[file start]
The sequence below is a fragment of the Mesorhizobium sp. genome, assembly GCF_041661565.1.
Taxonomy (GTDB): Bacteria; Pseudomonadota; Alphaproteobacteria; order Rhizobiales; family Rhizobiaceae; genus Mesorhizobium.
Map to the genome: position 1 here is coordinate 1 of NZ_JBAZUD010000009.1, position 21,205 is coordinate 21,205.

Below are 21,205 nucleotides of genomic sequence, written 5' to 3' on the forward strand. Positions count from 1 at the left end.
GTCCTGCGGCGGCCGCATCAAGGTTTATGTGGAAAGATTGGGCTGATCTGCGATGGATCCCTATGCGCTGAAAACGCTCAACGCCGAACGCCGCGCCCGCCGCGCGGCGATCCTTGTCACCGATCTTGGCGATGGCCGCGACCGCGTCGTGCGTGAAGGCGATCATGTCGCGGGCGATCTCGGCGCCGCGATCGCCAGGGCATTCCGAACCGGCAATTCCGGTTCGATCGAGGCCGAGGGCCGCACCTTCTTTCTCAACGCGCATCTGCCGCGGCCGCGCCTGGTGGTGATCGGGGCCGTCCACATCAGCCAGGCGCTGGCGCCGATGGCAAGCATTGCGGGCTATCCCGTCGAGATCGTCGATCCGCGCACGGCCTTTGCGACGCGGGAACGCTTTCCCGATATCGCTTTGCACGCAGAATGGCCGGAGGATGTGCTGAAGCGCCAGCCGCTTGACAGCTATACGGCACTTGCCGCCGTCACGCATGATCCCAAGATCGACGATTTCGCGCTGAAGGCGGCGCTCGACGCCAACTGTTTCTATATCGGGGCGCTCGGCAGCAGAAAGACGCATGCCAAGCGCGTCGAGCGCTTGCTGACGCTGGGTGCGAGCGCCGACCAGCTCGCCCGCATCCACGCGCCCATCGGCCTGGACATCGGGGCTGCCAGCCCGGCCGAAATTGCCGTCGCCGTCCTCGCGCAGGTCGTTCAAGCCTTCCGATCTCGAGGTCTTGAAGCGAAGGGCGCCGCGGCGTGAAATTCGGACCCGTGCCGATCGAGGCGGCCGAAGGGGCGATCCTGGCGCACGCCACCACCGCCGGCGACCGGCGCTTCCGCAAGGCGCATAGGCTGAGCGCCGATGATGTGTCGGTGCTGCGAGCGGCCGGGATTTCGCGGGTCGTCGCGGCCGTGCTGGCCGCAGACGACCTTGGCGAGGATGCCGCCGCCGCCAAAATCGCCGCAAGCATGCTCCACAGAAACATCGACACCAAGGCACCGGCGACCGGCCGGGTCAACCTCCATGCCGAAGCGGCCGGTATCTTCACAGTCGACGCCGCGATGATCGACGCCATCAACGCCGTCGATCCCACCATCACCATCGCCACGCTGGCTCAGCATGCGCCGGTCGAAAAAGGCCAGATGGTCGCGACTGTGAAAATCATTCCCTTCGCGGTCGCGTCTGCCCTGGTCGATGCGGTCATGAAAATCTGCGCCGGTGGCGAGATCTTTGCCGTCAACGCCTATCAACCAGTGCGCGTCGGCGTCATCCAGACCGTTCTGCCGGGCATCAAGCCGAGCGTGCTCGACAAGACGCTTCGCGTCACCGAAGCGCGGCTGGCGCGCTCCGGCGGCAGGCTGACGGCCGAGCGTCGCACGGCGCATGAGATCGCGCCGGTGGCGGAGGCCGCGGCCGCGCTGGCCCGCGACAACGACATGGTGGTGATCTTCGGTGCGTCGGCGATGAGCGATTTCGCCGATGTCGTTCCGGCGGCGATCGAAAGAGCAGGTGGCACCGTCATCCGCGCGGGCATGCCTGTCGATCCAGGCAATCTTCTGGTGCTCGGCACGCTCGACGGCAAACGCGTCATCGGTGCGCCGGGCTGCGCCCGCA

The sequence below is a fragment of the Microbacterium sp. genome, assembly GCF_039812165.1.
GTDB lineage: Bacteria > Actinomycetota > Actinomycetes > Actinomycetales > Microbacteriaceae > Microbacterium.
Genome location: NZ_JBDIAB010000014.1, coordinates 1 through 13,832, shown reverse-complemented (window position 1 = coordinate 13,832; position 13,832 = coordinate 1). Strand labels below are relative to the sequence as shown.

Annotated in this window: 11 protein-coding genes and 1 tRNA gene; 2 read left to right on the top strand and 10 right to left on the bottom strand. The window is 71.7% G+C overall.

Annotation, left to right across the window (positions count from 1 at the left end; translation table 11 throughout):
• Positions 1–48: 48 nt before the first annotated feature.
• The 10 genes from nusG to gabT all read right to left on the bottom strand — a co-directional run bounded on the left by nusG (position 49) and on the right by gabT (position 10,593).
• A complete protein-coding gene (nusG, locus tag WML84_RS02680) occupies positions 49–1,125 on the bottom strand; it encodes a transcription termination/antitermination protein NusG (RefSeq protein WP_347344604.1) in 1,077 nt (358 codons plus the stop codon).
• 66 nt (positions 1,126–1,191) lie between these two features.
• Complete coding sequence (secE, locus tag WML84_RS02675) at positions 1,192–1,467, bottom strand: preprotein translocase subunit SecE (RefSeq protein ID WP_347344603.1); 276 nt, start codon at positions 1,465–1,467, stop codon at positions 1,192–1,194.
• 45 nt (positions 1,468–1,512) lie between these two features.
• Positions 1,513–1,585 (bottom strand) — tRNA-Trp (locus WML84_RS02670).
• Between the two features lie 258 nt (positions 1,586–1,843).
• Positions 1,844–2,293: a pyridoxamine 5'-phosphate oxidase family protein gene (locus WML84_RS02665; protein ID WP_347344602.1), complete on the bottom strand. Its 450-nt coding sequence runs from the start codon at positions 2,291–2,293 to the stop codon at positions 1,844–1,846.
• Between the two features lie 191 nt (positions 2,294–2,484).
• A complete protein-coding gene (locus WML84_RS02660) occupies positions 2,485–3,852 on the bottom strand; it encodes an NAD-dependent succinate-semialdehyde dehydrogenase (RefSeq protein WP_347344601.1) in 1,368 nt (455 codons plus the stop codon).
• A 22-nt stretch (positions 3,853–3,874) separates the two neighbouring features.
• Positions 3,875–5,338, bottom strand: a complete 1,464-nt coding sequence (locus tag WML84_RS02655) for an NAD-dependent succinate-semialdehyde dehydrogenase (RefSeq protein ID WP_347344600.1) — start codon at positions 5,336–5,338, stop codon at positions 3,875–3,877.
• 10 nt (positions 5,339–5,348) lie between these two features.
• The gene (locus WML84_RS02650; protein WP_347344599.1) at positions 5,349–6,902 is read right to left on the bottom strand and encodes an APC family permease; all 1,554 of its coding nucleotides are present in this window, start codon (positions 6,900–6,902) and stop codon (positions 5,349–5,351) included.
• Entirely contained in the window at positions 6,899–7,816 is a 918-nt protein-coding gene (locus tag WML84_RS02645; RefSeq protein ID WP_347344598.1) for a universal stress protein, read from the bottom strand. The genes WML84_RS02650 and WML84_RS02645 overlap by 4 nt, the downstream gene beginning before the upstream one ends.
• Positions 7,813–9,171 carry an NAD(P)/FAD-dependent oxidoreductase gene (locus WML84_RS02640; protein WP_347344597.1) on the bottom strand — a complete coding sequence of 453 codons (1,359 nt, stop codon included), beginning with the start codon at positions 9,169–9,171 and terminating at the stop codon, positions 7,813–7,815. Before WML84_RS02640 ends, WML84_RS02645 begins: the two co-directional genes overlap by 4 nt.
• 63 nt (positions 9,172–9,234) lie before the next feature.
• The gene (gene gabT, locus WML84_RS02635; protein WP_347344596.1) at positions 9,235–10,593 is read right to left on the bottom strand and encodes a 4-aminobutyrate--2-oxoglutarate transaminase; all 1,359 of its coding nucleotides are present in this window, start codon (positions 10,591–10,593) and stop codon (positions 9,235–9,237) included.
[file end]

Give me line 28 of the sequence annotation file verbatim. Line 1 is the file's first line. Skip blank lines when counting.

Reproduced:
• 63 nt (positions 9,172–9,234) lie before the next feature.